Written and illustrated by Duncan Tonatiuh
Dear Primo is a story about two cousins, Carlitos and Charlie. Charlie lives in the United States, and Carlitos lives in Mexico, and their lives are different yet very similar. For example, Carlitos takes a dip at his local rio to cool off on a hot summer day, while Charlie enjoys the water rushing out of a fire hydrant with the kids from his block.
Living with immigrant parents and growing up in Mexican household, I could relate to both Carlitos and Charlie's experiences. My American identity is just as real as my Mexican identity. I eat most of my foods with tortillas and enjoy pizza on days I don’t feel like cooking; charros and breakdancers are both fascinating to watch, and I communicate in Spanish and in English with my friends and family. When I was younger and would speak to my family from Mexico, I would tell them about my experiences living in the United States and what I would eat and watch on television, and my cousins would tell me about their experiences in Mexico.
Growing up, I always wondered how it would be living in Mexico with my extended family, growing up where my parents did, and how different my life would be. Juggling between two cultures has made me become who I am to this day. Dear Primo is a reflection of both of my identities, and combined they make me who I am; a proud Chicana. Grades: 3-5 Genre: Fiction
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The book Dear Primo centers around Charlie writing letters to his cousin Carlitos who lives in a different country. Do you have family that lives outside of the country? If so, how do you communicate with those family members? If not, how do you communicate with your family members that live in your country?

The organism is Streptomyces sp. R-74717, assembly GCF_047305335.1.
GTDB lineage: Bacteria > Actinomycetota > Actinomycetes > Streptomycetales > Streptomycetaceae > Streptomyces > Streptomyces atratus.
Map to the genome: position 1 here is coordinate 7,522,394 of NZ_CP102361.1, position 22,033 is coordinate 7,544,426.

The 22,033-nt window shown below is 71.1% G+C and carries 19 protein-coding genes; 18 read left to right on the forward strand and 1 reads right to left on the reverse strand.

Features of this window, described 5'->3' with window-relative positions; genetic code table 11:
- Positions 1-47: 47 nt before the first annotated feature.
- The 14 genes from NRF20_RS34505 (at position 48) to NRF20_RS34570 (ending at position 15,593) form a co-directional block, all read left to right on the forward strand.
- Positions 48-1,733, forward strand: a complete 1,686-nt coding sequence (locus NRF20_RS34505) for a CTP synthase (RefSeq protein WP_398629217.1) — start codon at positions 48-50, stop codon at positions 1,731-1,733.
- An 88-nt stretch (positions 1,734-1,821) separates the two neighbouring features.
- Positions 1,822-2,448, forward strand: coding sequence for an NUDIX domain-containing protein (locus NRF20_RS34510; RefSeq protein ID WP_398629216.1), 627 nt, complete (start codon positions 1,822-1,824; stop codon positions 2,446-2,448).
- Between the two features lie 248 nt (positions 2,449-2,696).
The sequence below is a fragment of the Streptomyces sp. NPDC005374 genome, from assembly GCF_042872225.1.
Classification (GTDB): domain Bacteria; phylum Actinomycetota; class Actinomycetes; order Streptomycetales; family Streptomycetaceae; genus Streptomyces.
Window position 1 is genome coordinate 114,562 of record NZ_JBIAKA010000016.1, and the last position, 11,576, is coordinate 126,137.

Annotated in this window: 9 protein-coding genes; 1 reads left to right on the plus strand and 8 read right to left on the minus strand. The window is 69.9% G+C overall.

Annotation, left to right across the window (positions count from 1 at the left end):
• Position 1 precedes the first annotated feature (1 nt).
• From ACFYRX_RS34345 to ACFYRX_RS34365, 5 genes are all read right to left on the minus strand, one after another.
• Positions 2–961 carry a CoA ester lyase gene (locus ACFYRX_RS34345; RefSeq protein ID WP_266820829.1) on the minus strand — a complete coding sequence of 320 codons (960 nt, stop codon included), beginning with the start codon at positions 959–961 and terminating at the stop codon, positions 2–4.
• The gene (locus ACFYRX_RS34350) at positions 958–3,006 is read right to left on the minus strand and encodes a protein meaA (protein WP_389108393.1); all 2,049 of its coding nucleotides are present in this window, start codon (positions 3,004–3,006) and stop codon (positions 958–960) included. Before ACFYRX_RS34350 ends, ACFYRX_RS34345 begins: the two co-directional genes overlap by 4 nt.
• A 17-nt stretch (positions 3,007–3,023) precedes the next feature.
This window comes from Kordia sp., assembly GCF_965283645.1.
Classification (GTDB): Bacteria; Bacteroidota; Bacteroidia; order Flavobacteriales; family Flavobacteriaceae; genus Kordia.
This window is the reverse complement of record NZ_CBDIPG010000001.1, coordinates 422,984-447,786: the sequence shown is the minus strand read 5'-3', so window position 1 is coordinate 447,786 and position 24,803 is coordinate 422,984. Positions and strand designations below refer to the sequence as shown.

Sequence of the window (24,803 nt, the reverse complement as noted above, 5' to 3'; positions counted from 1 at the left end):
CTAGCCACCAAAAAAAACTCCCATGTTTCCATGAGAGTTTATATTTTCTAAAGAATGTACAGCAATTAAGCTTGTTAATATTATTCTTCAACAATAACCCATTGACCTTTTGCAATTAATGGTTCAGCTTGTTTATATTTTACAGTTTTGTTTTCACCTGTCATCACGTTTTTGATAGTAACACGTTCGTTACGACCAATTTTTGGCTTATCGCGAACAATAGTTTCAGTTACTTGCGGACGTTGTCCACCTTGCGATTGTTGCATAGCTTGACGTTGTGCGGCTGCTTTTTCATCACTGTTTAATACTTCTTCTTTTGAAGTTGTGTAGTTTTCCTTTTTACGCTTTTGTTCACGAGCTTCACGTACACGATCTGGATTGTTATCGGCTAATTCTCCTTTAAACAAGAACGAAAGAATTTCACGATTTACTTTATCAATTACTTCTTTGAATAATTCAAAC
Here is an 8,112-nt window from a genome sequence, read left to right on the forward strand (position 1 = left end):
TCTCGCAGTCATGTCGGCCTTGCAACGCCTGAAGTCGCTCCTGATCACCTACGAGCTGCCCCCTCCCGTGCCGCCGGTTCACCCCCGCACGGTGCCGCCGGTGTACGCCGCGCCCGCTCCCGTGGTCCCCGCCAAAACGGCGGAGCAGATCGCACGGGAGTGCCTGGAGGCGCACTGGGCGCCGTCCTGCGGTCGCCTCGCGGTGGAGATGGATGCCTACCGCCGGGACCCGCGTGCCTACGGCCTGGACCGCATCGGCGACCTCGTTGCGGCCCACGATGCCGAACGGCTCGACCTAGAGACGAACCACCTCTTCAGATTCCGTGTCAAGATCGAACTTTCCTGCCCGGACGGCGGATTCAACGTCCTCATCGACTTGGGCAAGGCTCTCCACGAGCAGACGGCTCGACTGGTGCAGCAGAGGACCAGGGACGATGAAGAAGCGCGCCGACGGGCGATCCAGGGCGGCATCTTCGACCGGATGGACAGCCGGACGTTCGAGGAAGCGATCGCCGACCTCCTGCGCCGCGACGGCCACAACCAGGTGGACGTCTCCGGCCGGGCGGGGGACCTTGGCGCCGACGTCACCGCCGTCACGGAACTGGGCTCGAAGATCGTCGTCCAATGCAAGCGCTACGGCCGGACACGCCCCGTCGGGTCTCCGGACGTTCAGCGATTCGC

Throughout the book, Charlie and Carlitos’ lives are being compared and contrasted. How does your experience reflect Charlie's? How does your day-to-day experience differ from your family members?
The book of Dear Primo integrates both English and Spanish in the reading. Do you speak any other languages other than English? What languages do you speak to communicate with your family members? Does your extended family speak a different language than you? Do you know anyone who speaks a second or third language?
Charlie eats pizza, and Carlitos eats quesadillas. Does your family cook meals related to your cultural roots? What is your favorite home cooked meal? What’s your favorite food?
Relevant Identity & Diversity Standards for Grades 3-5
Identity Standard 1: I know and like who I am and can talk about my family and myself and describe our various group identities.
Identity Standard 5: I know my family and I do things the same as and different from other people and groups, and I know how to use what I learn from home, school and other places that matter to me.